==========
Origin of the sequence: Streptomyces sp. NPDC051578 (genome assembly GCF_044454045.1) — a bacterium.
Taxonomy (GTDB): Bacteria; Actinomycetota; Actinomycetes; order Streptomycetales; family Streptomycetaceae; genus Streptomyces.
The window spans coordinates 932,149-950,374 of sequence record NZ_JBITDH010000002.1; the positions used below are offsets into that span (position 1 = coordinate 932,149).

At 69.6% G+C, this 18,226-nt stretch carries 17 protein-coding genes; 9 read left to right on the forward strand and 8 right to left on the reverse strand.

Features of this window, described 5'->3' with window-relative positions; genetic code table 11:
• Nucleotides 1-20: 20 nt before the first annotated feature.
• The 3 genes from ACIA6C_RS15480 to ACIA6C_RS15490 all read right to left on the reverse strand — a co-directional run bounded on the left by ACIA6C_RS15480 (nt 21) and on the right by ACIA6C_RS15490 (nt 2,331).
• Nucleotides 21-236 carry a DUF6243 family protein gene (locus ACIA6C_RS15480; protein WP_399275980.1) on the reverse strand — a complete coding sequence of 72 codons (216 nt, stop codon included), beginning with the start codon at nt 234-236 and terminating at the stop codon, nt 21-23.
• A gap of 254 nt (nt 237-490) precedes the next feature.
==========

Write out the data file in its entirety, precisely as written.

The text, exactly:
Origin of the sequence: Streptomyces sp. NPDC051578 (genome assembly GCF_044454045.1) — a bacterium.
Taxonomy (GTDB): Bacteria; Actinomycetota; Actinomycetes; order Streptomycetales; family Streptomycetaceae; genus Streptomyces.
The window spans coordinates 932,149-950,374 of sequence record NZ_JBITDH010000002.1; the positions used below are offsets into that span (position 1 = coordinate 932,149).

At 69.6% G+C, this 18,226-nt stretch carries 17 protein-coding genes; 9 read left to right on the forward strand and 8 right to left on the reverse strand.

Features of this window, described 5'->3' with window-relative positions; genetic code table 11:
• Nucleotides 1-20: 20 nt before the first annotated feature.
• The 3 genes from ACIA6C_RS15480 to ACIA6C_RS15490 all read right to left on the reverse strand — a co-directional run bounded on the left by ACIA6C_RS15480 (nt 21) and on the right by ACIA6C_RS15490 (nt 2,331).
• Nucleotides 21-236 carry a DUF6243 family protein gene (locus ACIA6C_RS15480; protein WP_399275980.1) on the reverse strand — a complete coding sequence of 72 codons (216 nt, stop codon included), beginning with the start codon at nt 234-236 and terminating at the stop codon, nt 21-23.
• A gap of 254 nt (nt 237-490) precedes the next feature.